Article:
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Eastleigh Borough Council have not put the Local Plan for 2011 - 2029 in place.

Despite it being four years late, there does not seem to be any urgency. Why does this matter? Take the example of a council in the Mendips, where the BBC reported in January 2014, that the lack of Local Plan meant, according to the local councillor who is in charge of planning, that some developers are “getting away” with building houses they might not have, were there a plan in place. “It is important that our Local Plan is examined and adopted as quickly as possible because this will give the council a much stronger hand in deciding where planning applications should be approved or refused,” he added.

In Eastleigh there is, of course, far more demand for homes than in the Mendips, so we have been left open to far more uncoordinated development without planning any improvements to roads, rail and bus services, schools and surgeries, pavements and cyclepaths.

New homes (10,360 in the draft plan)EBC_Local_Plan.jpg
Source: EBC

Housing crisis There is a housing crisis, but piecemeal development is not the way to solve it. Currently we have a Coalition government who stimulate demand for housing with ‘help-to-buy’ but at the same time build fewer homes than since the 1920s, meaning in popular places like Eastleigh, 1/. local people watch their children move away as they are not given priority (as they are in Labour-run Southampton) and, 2/. Local Authorities without a Local Plan in place, such as Mendip and Eastleigh, are pressured by developers they cannot refuse to accept unplanned development.

Don’t be Dense
Eastleigh is already far more crowded than most of the South East. In fact we have almost SIX times the density of Basingstoke!

There are 15.7 people per hectare living in Eastleigh. This is above both the South East and England and Wales population densities of 4.5 and 3.7 respectively. (Census 2011)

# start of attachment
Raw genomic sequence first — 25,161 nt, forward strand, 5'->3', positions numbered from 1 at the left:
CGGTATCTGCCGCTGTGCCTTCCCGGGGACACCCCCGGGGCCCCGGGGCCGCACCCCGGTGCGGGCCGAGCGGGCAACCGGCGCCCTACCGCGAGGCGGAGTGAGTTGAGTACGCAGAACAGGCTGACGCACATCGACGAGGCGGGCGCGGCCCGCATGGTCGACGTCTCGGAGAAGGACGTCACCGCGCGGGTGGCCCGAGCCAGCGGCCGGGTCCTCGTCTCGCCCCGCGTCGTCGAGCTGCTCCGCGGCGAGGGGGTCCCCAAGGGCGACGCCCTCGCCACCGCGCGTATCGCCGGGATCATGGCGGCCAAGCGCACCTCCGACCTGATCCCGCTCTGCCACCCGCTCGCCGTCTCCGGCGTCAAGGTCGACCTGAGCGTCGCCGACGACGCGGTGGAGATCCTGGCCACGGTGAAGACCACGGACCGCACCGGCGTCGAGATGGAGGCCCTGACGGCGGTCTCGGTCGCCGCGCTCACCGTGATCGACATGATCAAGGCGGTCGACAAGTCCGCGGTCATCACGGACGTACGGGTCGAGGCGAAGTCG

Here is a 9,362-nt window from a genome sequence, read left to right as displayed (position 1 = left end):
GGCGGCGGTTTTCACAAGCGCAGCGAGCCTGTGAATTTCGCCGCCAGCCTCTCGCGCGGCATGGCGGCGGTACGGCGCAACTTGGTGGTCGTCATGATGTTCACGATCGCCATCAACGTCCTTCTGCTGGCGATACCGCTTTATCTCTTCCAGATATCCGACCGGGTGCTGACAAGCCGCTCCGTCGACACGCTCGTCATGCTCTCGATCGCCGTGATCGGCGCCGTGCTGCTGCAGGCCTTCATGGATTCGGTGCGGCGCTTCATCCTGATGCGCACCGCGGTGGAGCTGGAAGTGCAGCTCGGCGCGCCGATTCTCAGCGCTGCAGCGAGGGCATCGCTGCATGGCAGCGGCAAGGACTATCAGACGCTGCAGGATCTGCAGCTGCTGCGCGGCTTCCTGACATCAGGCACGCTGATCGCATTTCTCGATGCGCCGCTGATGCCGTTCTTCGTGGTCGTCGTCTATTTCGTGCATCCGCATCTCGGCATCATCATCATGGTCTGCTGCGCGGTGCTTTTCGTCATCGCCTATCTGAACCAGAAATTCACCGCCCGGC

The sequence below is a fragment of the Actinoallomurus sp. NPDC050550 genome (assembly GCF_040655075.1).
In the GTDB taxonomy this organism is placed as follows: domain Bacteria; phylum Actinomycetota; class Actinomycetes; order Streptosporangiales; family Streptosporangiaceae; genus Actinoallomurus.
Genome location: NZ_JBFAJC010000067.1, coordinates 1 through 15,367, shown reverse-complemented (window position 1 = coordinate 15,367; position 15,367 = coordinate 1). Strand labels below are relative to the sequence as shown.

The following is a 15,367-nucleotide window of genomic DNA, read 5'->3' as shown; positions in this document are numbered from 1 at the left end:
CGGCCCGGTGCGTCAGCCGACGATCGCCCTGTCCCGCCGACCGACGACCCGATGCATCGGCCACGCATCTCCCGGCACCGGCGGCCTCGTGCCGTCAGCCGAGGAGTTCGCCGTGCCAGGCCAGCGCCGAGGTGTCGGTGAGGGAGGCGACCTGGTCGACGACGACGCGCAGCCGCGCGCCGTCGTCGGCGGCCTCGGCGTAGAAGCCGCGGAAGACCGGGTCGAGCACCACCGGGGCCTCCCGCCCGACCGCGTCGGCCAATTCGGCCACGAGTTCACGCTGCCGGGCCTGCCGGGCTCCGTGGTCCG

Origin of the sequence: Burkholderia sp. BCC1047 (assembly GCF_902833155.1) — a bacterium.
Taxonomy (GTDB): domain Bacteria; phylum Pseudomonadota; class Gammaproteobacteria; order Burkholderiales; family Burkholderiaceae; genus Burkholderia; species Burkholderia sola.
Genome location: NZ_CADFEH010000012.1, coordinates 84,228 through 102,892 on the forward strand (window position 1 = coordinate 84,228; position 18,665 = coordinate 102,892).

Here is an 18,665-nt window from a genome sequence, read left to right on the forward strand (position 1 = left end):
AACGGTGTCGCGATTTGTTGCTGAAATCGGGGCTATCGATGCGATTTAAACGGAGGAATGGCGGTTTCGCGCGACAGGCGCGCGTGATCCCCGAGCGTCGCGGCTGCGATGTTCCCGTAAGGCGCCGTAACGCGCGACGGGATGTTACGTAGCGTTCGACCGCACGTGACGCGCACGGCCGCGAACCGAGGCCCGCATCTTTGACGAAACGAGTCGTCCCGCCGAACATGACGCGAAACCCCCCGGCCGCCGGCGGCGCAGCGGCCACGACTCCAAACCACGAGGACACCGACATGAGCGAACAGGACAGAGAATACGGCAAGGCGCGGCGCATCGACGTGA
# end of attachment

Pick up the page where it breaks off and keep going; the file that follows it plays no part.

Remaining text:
In Hampshire as a whole there is only 3.59 people per hectare, even urban districts like Basingstoke for example have only 2.66 people per hectare despite having a smaller land area than Eastleigh.

 Leigh_Road.jpg
Leigh Road Traffic

Planning to Fail

Eastleigh Borough Council have not put the Local Plan for 2011 - 2029 in place. Despite it being four years late, there does not seem to be any urgency. Why...

The six year community campaign for new health services on the Moorgreen Hospital site was boosted by a talk from Inger Hebden Director of Commissioning, Long Term Conditions and Community at West Hampshire Clinical Commissioning Group which now oversees the NHS in our area.

Moorgreen_Hospital.jpg

Despite the Council’s plans to build some 115 homes on 25 acres of the Moorgreen site, part of the site, the “Donkey Field”, will be kept for future health service expansion.

There are services on the site now such as mental health, speech and language therapy, chronic pain and rheumatology clinics.

Cancer treatment, the lack of which is a concern to residents we have met on the doorstep, is limited to one day a week.

We asked about the present difficulties of the Care Team which include doctors, social workers and therapists. We said that District Nurses, an essential part of the team, are apparently experiencing great difficulties at the moment and it was confirmed that recruitment is well behind.

This first meeting with the clinical commissioning group is part of an ongoing effort. Other organisations, as well as the majority of the public in the area, see the need to adopt physical health services to relieve pressure on other centres and to cut down the need to travel.

More at Moorgreen Please

The six year community campaign for new health services on the Moorgreen Hospital site was boosted by a talk from Inger Hebden Director of Commissioning, Long Term Conditions and Community...